We have a couple of birthday traditions in our family. The birthday breakfast, of course, which was quite cute with this little munchkin and his fiery pancake that he wasn’t too sure about.

Big brother had to help blow out the candle, but the birthday boy didn’t have any trouble polishing off that pancake. The kid can eat.

The other tradition is the birthday letter. They each have a journal and every year on their birthday I write a letter to them.

The Birthday Books

I got this idea from a photo album and a letter box made by Once Upon A Family. I loved both ideas and combined them in these journals.

Lincoln's First Birthday Book Entry

I don’t think I’ll be handing them over when the boys turn 21 as suggested on the website, but maybe when they are in their 30s…or 40s…however old they will have to be to appreciate something like this. Probably if/when they have children themselves?

Whitman's First Birthday Book Entry

And for Lincoln’s second birthday I asked everyone to please include a letter for him, too.  My grandmother is in her late 80s and she adores these boys in a way only a great-grandmother can. My youngest probably won’t be able to remember much about her when he’s older and the idea of having something from her, in her handwriting, seems really special to me. (I know, I know, boys generally don’t care about this kind of thing…but maybe someday when they are old like me!)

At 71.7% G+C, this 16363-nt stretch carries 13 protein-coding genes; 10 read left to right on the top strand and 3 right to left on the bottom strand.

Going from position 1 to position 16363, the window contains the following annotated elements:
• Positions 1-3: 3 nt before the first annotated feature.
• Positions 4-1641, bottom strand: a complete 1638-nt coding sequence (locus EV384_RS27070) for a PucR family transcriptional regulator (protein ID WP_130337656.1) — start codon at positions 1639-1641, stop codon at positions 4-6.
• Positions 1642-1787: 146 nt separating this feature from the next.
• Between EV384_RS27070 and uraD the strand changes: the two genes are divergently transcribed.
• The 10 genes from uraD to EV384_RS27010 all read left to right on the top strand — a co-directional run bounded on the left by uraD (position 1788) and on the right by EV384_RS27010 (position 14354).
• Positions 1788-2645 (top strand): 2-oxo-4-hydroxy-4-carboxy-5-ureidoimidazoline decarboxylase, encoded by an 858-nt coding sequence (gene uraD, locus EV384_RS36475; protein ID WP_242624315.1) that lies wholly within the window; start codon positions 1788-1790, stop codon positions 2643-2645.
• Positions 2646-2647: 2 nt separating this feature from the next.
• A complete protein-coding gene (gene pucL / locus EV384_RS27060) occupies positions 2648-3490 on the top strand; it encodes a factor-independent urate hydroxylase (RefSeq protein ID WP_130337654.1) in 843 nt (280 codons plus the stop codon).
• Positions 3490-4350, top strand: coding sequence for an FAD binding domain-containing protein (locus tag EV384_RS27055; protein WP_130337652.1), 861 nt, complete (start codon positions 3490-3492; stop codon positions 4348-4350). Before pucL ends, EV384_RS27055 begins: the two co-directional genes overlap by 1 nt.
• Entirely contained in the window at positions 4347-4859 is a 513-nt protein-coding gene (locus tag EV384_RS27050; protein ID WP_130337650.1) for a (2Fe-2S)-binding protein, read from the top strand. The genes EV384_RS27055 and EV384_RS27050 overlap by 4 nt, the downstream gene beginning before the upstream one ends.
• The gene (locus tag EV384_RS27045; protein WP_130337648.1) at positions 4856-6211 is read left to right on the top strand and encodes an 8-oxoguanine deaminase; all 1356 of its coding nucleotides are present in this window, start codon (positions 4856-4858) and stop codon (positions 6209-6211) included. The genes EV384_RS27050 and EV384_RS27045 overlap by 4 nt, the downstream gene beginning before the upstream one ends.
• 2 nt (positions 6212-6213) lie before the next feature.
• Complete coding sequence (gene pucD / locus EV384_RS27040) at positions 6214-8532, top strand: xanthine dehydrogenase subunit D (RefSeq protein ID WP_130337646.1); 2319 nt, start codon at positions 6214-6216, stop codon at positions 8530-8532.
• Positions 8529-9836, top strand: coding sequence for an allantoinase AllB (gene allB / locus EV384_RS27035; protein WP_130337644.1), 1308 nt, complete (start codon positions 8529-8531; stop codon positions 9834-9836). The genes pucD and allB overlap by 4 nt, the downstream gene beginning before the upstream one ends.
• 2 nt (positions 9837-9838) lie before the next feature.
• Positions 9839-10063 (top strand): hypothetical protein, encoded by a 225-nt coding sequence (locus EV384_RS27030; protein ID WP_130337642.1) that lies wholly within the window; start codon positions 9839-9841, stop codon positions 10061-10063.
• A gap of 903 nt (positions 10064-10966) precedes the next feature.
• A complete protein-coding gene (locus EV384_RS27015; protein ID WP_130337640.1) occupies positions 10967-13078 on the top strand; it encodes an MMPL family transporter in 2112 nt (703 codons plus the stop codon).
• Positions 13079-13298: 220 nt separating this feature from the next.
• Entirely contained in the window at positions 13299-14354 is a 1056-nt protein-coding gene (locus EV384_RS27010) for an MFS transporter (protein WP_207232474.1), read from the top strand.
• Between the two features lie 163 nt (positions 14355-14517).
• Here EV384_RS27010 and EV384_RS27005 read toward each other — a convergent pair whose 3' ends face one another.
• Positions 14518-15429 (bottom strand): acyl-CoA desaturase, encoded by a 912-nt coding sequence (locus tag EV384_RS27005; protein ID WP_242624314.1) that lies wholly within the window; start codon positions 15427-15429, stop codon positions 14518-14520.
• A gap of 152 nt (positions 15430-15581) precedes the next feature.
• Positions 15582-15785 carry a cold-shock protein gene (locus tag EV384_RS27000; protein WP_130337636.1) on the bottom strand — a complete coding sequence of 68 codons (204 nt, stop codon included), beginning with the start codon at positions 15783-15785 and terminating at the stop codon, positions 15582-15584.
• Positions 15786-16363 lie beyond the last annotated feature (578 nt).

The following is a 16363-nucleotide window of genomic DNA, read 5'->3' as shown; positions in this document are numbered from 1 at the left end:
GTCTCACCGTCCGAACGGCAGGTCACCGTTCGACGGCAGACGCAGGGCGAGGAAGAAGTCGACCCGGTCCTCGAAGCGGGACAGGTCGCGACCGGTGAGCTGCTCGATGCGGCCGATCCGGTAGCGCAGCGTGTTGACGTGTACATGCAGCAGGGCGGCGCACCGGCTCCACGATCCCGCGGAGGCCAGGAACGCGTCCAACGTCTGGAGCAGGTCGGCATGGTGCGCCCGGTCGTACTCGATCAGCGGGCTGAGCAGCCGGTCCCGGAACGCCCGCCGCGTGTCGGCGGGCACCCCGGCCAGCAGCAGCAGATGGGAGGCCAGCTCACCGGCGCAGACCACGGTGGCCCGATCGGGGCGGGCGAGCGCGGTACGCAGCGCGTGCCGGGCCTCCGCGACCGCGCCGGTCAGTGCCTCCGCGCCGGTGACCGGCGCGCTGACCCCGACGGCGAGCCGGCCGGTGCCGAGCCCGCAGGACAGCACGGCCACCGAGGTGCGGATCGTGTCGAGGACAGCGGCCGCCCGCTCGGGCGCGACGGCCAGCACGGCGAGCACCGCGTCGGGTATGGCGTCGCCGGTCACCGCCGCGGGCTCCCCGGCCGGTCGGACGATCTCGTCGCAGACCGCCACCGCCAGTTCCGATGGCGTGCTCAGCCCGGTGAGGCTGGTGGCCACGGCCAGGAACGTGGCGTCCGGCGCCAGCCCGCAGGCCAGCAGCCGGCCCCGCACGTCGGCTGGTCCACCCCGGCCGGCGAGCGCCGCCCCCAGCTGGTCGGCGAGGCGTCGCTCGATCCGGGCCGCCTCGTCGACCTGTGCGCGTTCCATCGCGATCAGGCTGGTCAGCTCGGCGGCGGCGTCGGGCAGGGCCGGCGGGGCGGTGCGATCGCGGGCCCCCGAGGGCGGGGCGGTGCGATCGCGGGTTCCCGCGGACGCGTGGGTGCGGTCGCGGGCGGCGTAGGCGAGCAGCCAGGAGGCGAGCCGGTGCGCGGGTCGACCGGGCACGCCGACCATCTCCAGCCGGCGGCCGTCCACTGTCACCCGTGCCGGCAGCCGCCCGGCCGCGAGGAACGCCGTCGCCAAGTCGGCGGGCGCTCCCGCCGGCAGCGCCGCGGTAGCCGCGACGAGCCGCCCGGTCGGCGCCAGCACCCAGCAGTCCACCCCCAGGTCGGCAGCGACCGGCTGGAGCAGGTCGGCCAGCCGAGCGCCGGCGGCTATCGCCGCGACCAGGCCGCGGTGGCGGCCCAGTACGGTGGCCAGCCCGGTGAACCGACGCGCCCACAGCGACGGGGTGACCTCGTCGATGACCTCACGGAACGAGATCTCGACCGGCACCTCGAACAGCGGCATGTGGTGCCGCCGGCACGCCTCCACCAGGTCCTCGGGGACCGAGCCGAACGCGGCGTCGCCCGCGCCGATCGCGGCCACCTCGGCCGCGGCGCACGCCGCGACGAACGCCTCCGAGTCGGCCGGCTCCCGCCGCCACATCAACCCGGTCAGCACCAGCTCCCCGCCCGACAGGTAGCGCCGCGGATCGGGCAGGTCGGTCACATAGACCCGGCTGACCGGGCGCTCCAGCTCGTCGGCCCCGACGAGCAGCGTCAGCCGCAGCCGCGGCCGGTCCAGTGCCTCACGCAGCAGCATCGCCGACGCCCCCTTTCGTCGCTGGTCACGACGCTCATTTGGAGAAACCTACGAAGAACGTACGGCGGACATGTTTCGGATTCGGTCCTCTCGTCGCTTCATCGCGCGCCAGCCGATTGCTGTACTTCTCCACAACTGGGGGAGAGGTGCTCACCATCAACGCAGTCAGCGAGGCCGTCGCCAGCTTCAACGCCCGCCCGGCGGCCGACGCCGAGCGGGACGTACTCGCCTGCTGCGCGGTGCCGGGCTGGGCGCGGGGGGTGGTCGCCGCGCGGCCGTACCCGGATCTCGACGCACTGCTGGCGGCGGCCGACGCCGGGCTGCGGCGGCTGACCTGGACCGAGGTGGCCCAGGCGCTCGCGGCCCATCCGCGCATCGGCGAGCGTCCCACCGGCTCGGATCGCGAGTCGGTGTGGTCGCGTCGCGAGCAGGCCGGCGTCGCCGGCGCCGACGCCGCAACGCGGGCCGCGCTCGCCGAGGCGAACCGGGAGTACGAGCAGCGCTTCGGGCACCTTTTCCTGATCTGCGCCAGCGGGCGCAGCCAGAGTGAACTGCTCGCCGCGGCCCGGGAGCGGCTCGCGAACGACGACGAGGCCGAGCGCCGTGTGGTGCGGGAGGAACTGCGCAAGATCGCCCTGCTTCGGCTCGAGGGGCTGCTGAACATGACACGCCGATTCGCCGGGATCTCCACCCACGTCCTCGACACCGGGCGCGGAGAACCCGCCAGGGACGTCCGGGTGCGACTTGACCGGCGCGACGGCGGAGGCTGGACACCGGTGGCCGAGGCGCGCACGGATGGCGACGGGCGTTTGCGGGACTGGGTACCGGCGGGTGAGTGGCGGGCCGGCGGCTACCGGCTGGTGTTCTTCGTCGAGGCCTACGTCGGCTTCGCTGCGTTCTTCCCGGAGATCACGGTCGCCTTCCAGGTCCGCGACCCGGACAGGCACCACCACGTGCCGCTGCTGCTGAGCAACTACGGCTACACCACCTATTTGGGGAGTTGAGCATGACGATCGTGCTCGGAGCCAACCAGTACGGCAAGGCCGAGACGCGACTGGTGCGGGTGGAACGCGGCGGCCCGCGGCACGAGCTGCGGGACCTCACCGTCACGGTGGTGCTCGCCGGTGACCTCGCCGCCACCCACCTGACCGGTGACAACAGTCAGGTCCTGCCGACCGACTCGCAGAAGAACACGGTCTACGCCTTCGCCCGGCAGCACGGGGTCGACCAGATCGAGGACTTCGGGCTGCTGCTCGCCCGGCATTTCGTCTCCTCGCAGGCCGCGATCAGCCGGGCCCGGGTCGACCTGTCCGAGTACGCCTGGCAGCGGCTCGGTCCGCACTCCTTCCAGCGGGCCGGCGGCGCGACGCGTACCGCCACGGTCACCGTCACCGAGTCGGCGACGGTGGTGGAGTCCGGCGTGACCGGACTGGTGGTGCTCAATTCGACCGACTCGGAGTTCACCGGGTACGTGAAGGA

The other must-have for birthdays in our house is red velvet cake. It’s the only cake that will do. (The recipe is in this post, along with a bunch of cake stands I still don’t have.) It was a cowboy theme this year so the cupcakes were decked out in the appropriate western wear.

As regular readers know, I can’t bring myself to put anything but cream cheese frosting on a red velvet cake. And unfortunately cream cheese frosting is pretty horrible for decorating with…so, I try to keep it simple. Slap on the frosting, top it with a hat and be done with it.